Tuesday, July 26, 2011
CONFESSIONS OF AN EXCRUCIATING AND BEGUILING BOTHERSOME BHUTANESE BROTHER
The Bhutanese beguile (like the old dog refusing to learn new tricks -probably the old dog’s way of giving you a taste of your own medication, rather than some inborn old-age incapacity to learn), comes to mind when you think about, well, the Bhutanese and begin to grasp a scrap about the Bhutanese and their Bhutaneseness
By Jurmi Chhowing
Self-reflection is not a commodity on sale in a local mart, (though the Chinese might disagree) – top shelved and positioned to make maximum contact and impact with your consuming eyes. It’s an introspective inner search, (when you have been done by the academic book and can’t find the meaningful hook),
of who you are and your relative identity, if not the fundamental reality. Hence you update your Facebook status with entries such as ‘agliff, agonous and agowilt’ or even ‘anabiosis’.
These are archaic struggles, as is our general want when in the disposition of a human form seeking that elixir of immortality or a sense of illumination in the box office smash hits; the Holy Grail, Nirvana, Moksha and the rest of the spiritual shelf promising you a lovely cartwheel to the afterlife, with no stopovers in the Bardo. This is where the Bhutanese will use whatever spiritual tools are available to find a path on the shortcut to paradise. The gilded gold-tanned-solar powered Manis or prayer wheels stuck on dashboards in cars, blessed relics hanging from the driver’s mirror, anti-evil-spirit-warding-scriptures and malevolent removal devices adorn the residence, and the couple of odd shamanistic rituals conducted to empower the mind and the body for compassionate reasons is regularity.
Much like the prayer flags that blow at the whim of the wind, the Bhutanese go about their Yin and Yang; nothing is ever enough. Got a government, lodge complaints. Got democracy, throw accusations.
“Someone making money?” Lambast the man.
“You got a training abroad?”
You must be a crook or a sycophant.
“The PM is trying to garner good PR for the country?” Must be for some secret-selfish end.
“The Opposition Leader is objecting?” Must be to enhance his political career.
“You are in the civil service?” You must be corrupt.
“A Rinpoche is giving teachings?” Must be to hoodwink the straight devotees.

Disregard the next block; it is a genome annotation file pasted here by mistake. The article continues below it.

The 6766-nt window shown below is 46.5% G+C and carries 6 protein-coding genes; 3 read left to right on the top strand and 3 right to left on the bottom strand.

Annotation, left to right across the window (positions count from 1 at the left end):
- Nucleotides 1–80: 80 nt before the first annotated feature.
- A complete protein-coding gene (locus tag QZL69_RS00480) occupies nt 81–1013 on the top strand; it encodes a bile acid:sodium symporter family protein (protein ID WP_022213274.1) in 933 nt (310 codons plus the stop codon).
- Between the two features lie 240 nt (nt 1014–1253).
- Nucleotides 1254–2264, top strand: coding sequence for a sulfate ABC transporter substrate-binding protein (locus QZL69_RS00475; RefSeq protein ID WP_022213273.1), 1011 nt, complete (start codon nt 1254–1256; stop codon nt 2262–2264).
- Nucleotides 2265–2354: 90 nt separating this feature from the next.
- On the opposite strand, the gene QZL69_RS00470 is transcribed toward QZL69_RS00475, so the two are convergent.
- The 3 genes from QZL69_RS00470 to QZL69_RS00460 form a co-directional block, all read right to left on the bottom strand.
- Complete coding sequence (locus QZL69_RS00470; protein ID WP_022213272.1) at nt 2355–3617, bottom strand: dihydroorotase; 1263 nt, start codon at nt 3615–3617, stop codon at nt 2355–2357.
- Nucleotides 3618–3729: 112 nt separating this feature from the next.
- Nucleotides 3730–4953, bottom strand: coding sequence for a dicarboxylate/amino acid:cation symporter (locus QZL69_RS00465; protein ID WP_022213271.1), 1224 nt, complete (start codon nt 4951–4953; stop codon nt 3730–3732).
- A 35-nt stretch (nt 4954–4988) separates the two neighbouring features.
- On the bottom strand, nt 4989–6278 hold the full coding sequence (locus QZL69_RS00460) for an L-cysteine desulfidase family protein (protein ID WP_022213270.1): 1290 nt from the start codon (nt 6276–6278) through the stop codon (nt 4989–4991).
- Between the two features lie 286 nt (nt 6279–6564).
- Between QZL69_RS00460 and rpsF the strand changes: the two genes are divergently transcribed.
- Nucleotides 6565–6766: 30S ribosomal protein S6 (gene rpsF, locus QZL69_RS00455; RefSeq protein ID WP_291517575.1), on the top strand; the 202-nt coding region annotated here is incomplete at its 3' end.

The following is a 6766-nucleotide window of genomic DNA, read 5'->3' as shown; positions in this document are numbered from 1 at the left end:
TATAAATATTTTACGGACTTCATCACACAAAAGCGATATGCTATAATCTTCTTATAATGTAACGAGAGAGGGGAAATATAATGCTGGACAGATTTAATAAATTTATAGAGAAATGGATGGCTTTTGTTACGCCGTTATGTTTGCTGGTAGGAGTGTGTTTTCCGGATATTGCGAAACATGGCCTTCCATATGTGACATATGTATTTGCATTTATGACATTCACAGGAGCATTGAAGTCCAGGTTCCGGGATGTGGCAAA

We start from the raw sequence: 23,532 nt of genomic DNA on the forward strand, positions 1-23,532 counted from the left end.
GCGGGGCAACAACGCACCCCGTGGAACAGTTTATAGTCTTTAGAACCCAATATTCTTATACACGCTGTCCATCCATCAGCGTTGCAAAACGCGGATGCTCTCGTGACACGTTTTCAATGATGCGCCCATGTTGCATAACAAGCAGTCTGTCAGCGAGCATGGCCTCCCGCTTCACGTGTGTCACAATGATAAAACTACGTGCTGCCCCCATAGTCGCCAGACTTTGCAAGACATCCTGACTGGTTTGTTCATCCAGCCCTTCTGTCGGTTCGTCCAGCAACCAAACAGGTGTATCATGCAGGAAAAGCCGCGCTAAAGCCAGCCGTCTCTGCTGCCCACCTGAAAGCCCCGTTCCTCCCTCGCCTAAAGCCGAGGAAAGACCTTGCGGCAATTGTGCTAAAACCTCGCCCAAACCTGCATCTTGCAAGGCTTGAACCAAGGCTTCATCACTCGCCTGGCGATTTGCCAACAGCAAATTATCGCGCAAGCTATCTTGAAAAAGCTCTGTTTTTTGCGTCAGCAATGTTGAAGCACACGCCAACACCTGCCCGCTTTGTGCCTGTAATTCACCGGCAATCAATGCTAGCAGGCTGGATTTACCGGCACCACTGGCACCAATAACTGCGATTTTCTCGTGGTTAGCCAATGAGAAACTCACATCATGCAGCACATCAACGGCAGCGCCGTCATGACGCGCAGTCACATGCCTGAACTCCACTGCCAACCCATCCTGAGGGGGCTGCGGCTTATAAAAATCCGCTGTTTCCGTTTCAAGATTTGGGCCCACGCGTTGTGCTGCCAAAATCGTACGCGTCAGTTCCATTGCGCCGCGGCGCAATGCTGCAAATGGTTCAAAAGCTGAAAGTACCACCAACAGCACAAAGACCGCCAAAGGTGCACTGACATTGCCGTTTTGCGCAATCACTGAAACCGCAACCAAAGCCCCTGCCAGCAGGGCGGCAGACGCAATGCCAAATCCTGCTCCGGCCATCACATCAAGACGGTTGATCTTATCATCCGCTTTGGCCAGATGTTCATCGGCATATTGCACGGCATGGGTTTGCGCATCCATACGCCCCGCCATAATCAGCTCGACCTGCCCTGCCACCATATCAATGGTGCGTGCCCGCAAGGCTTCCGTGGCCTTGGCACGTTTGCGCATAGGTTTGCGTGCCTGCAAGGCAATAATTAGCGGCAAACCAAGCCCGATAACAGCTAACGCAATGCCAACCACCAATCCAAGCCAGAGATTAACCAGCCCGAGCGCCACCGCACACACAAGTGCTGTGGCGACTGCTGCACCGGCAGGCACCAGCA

“You work in the media?” You must be concocting stories for some patron.
“Making a foray in politics?” Has to be the perks!
The list is expansive, and that is perhaps one reason why the sage always tells you to shut up, sit down and ‘breathe dog, just breathe’.
Much like the prayer flags that blow at the whim of the wind, the Bhutanese go about their Yin and Yang; nothing is ever enough
I’m a full-bloodied Bhutanese (as far as full bodies and red blood cells go). My father (RIP) hails from Paro, a western region known for red rice, secret-mystical hidden realms, and natives with more than a chip on their shoulders. In short, they are bold, blunt, and sure, oozing obvious machismo. My mother sprang from Bumthang, a central eastern highland, also known for its spiritual treasures and of late, anything to do with cheese, brewed beer, honey, fruitarian drinks and resorts and temples and festivals, (the midnight Naked Dance is something else).
The folks are known to be gentle, (though unchecked aggressions will incur instant reprisals). Both valleys are beautiful, often cited as the two most beautiful valleys in the kingdom’s northern belts. The offspring of such unions are termed ‘Batsaa’ – suspiciously sounding like the dreaded inglorious basterd (deliberately thus spelt by Quentin Tarantino to make it easier for Google to Google is one theory. The film itself is a wonderful take on Nazi Germany, using satire to bludgeoning effect. The standout performance is of Herr Christoph Waltz, (a delightful Austrian actor with a rich penchant for metaphors) as SS Col. Lans Handa, a classy, cultured, multilingual and sadistic Jew hunter (critics hailed his performance as the most delicious evil villain seen by moviegoers since Javier Bardem’s Anton Chigurh in “ “No Country for Old Men” and Sir Anthony Hopkins’ Dr Hannibal Lecter in “Silence of the Lambs.” (Incidentally, both of those roles were Oscar winners.) But wait! Where is this going? Ah! The Bhutanese Batsaa! Now knowing the Bhutanese and being acutely aware of their natural appetite for intra-regional rivalry, the term Batsaa was most likely concocted to remind you of the English description and its meaning. Either way, the thing is if you happen to be one, you’re a goner!
And, as you get a couple of more full moons and wrinkles stacked on top of your gravitas, the more agonizing your Bhutaneseness becomes.